First published on 17 Apr 2012. Updated on 24 Apr 2012.
The most striking aspect of this house, aside from its sheer size, is its modernist design. While I'm not normally a fan of timber, wood panelled ceilings speckled with downlights are one of the home's most appealing features, and it is almost reminiscent of Walter Burley Griffin's landscape architecture in Castlecrag.
Some parts of the home haven't been updated, but the house's strong design elements excuse this. When you walk into the foyer, you'll know this is a serious house – you're faced with a wide staircase scaling three levels, with a tall chandelier acting as the focal point. The interiors marry exposed brick with timber finishings and dark, moody slate flooring.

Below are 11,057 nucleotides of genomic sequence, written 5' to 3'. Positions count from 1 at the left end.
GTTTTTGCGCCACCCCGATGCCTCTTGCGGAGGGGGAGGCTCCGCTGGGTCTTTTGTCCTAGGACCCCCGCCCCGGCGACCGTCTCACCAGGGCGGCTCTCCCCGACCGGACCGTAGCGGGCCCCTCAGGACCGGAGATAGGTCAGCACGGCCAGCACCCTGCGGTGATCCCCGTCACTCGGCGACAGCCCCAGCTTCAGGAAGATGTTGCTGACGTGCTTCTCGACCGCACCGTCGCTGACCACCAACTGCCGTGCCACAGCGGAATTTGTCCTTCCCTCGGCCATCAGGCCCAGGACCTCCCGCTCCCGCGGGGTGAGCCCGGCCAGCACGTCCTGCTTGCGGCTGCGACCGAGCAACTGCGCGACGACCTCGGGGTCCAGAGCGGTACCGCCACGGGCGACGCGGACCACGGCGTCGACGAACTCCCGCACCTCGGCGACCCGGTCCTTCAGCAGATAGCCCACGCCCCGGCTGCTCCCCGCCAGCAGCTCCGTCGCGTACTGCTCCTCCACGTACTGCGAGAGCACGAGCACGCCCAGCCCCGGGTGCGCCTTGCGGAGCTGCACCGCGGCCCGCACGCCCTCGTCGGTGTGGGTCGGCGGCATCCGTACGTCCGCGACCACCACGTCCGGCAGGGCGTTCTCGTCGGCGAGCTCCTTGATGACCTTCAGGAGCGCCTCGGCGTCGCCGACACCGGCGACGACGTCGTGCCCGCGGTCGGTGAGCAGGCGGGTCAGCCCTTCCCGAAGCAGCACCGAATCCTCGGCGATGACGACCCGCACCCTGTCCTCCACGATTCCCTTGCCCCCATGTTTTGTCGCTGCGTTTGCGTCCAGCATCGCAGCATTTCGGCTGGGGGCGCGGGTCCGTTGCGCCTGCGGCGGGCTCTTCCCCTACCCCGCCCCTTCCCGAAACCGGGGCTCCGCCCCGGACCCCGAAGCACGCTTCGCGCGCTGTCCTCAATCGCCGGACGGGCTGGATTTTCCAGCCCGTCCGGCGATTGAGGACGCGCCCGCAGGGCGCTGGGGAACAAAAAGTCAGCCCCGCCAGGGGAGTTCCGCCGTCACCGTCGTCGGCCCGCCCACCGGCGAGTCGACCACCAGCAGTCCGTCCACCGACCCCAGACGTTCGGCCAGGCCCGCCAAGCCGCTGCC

My favourite room is the billiards room, which features a snazzy wet bar with shelves and cupboards for plentiful booze storage, an in-built darts board, fireplace and furnishings that are a little cool in feeling.
The home sits on a steep rockface, looking down onto a park and tennis courts. The house has a more serene atmosphere than the conservative Federation homes a few kilometres west. And, aside from the tiny East Killara shopping strip, the suburb doesn't have much commercial life, which means that this house feels as though it’s in a secluded part of the northern beaches rather than the upper north shore. Well, if not for the wide, leafy streets – the north shore's hallmark.
Read more of Monica Kovacic's local architectural musings at The House Hunter